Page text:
Legal battles have waged for years to force drug companies to pay for their role in America’s opioid epidemic. Finally, in landmark settlements over the last year, thousands of states, counties and local governments have won more than $50 billion from opioid makers, prescription drug distributors and pharmacies.
But now these 3,000 state and local governments face another daunting task: how to figure out the best way to use those dollars to blunt an epidemic of drug addiction that has killed more than half a million people.
Listen to this story here.
States are just starting to receive the funds and begin the process of answering that question.
Some of those states have turned to Sara Whaley for help. Whaley is an opioid policy researcher at the Johns Hopkins Bloomberg School of Public Health. Her big concern is that local officials won’t invest the money in methods, like harm reduction or treatment, that have proved to save lives.
“It’s not as easy as just putting the money towards evidence-based programs,” she said. “There’s this unfortunate layer to it that some of this stuff is political and personal.”
In other words, all that money is forcing officials to reckon with long-held beliefs and judgements about addiction. Is addiction a crime or is addiction an illness? Will officials look to build jails and hire more police, or will they look to treatment models and care?
Some lawmakers push funds toward treatment, not punishment
Some states, including Rhode Island and Minnesota, have set up statewide councils of elected officials and experts who are holding public meetings to decide where some dollars should go. A chunk of the settlement money in each of those states is also going to local governments and Native American tribes.
Minnesota established its Opioid Epidemic Response Advisory Council in 2019 to distribute about $15 million in state fees imposed on opioid manufacturers and distributors. Council members will also distribute a portion of the forthcoming settlement monies.
Dave Baker is chair of the council and a state representative. Baker’s view on addiction shifted after his 25-year-old son Dan died of an overdose in 2011. Dan had struggled with addiction after getting prescribed opioids for a back injury.
“He was a great kid. He was a good student. He was a good athlete,” Baker said. “When this pill hit him, it changed everything in his brain.”
Shortly after Dan’s death, Baker came to better understand addiction, and the scientific information he learned as part of the opioid response council helped him recognize how to best help people like his son.
He learned from harm reduction experts that distribution of naloxone, a drug that can reverse opioid overdoses, is an important investment.
Over the three years the council has been running, it’s awarded more than half of its $5.7 million in grants to groups that distribute or train people how to use naloxone, how to distribute clean needles or offer medication-assisted treatment.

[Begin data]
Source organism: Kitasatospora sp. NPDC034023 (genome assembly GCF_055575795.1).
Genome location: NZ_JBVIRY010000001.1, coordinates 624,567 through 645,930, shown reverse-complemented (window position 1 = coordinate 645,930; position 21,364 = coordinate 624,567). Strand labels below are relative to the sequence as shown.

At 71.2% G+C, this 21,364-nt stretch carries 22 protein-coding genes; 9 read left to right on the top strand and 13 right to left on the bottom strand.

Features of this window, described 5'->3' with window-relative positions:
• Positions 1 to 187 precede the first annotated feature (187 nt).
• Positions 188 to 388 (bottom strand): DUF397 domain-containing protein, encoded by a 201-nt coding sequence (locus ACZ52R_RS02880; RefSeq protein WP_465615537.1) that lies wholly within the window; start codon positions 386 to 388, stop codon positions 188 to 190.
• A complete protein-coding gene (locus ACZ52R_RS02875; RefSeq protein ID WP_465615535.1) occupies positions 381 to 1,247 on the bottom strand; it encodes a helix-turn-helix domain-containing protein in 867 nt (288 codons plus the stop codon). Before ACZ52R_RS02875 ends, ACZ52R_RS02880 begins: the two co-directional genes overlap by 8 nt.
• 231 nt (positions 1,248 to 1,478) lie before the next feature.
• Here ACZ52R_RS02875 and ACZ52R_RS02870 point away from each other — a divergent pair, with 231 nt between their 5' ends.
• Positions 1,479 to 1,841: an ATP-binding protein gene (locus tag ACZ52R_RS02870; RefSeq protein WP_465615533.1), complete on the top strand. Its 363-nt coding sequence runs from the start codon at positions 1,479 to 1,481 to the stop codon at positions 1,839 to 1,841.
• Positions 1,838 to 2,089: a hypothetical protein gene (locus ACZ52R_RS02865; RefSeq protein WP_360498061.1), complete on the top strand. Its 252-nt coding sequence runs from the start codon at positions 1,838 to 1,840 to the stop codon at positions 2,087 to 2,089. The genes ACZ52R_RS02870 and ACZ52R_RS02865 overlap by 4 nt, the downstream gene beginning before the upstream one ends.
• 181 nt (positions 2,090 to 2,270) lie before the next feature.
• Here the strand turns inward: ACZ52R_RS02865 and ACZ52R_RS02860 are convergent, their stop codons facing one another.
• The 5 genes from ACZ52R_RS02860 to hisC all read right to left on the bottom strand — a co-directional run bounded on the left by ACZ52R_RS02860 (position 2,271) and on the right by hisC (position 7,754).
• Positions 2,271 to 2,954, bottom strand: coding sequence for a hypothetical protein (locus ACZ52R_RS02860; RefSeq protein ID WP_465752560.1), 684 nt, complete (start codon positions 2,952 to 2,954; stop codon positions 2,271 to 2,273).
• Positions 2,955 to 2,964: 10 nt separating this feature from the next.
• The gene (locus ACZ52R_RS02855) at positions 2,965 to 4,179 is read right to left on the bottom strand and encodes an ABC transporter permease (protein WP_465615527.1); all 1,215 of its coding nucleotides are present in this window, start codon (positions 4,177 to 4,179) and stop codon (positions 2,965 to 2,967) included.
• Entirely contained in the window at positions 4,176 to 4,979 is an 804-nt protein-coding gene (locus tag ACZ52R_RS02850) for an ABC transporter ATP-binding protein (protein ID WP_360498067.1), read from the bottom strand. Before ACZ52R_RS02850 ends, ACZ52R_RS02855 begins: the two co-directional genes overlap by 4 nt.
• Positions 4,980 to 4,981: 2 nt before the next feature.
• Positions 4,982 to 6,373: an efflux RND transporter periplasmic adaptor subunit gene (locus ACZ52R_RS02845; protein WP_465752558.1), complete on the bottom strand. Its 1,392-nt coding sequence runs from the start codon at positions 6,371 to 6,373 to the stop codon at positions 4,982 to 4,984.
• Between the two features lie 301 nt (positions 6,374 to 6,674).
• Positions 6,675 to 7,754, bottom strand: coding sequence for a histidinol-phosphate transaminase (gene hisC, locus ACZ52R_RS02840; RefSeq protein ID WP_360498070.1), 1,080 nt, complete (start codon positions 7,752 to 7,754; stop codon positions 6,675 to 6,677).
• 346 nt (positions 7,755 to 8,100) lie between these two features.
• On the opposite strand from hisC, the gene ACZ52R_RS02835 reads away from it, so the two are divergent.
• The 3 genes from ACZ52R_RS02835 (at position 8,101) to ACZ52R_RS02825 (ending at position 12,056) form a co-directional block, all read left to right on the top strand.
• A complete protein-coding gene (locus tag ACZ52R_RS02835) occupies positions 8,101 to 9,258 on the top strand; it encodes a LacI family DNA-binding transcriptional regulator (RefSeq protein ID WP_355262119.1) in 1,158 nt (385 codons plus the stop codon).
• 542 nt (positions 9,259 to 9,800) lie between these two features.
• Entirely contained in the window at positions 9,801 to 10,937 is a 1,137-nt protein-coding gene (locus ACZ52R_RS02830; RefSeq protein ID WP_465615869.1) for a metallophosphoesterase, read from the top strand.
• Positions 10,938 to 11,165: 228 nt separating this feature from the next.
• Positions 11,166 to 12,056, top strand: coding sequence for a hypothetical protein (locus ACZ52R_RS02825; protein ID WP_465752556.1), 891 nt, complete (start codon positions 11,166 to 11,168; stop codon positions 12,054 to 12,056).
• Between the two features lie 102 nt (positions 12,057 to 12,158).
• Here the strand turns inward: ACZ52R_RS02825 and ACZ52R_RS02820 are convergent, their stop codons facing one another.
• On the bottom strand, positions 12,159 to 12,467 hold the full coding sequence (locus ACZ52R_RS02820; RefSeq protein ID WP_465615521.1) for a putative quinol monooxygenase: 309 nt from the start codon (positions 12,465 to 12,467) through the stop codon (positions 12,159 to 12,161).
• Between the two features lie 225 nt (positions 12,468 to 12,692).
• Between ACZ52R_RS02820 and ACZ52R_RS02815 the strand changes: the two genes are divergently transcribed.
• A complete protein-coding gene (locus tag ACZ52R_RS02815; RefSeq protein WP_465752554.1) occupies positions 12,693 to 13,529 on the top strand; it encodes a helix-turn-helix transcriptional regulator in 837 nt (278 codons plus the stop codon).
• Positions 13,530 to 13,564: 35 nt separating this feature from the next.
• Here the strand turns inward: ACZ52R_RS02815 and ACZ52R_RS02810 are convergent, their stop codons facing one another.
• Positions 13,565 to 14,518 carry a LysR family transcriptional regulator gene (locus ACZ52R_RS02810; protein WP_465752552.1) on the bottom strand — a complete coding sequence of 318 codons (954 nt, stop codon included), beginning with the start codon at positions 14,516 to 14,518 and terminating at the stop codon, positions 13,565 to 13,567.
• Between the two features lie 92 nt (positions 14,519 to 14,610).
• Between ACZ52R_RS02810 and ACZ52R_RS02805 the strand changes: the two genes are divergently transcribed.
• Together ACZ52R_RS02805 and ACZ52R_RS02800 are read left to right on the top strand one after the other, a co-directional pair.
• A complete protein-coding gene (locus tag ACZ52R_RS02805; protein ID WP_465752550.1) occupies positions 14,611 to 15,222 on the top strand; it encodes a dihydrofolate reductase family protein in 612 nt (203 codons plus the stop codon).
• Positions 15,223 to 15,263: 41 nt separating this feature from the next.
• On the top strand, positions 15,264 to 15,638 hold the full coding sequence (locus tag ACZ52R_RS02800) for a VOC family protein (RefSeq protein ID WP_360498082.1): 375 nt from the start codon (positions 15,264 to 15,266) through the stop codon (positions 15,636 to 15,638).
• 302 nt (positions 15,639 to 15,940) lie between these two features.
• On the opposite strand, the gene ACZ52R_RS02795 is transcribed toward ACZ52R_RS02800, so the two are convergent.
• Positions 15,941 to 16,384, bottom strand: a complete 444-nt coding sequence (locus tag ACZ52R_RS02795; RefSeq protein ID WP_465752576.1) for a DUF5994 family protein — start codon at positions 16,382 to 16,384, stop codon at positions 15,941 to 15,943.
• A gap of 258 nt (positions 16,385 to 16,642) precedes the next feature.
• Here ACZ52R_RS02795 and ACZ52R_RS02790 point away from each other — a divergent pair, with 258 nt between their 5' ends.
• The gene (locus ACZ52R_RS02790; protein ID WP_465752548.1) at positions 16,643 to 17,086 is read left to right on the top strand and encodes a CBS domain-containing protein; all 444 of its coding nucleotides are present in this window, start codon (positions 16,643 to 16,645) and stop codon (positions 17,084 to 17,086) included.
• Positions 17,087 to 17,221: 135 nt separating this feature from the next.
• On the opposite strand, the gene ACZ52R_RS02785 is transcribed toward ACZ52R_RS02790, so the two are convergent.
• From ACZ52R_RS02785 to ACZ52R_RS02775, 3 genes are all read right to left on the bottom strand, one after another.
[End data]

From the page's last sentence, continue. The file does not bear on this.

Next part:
Three quarters of the $300 million in Minnesota’s opioid settlement funds will go to counties and local governments. Baker worries some might blow the dollars on jails or other law enforcement efforts because they think about addiction the way he used to think about addiction.
Settlement spending has some restrictions
The opioid settlement money does come with some spending guardrails. For example, the biggest opioid settlement is between 46 states and Johnson & Johnson, and three prescription drug distributors – AmerisourceBergen, Cardinal Health and McKesson – for $26 billion. The settlement has limits, requiring that at least 85 percent of funds go to programs that help prevent opioid abuse or help those struggling with addiction.
States and local governments are supposed to report to attorneys if they aren’t meeting that threshold.
But that limited accountability brings back fears of what happened with the $246 billion tobacco settlement that started to flow to states in 1998 because of harm the tobacco industry had done to public health.
Those dollars flowed into the state’s general funds, and much of it ended up not targeting tobacco smoking. Instead many of the settlement dollars plugged general state budget holes and built roads. In North Carolina, some cash even went to subsidize tobacco farmers.
The Campaign for Tobacco Free Kids estimates less than 3 percent of the money earmarked to solve this problem has been spent on prevention and programs to help people quit.
Baker worries about a repetition of that grim outcome.
“My biggest fear is we’re going to end up like the tobacco settlement,” said Baker. “We’re just going to blow our money on things that don’t do anything about helping people in recovery.”
Local governments have to report to the council how they spend the funds, but ultimately can allocate dollars how they want.
Part of Baker’s role on the statewide council is to share what he’s learned about addiction and treatment with officials across the state charged with allocating the money. It’s a big reason he’s so vocal about what happened to his son. He hopes to speed up the learning curve.
“It took me and thousands of other families to have a loss like this to get it. And that was wrong,” Baker said.
This story comes from the health policy podcast Tradeoffs, a partner of Side Effects Public Media. Dan Gorenstein is Tradeoffs’ executive editor, and Alex Olgin is a reporter/producer for the show, which ran this story on Nov. 17, 2022.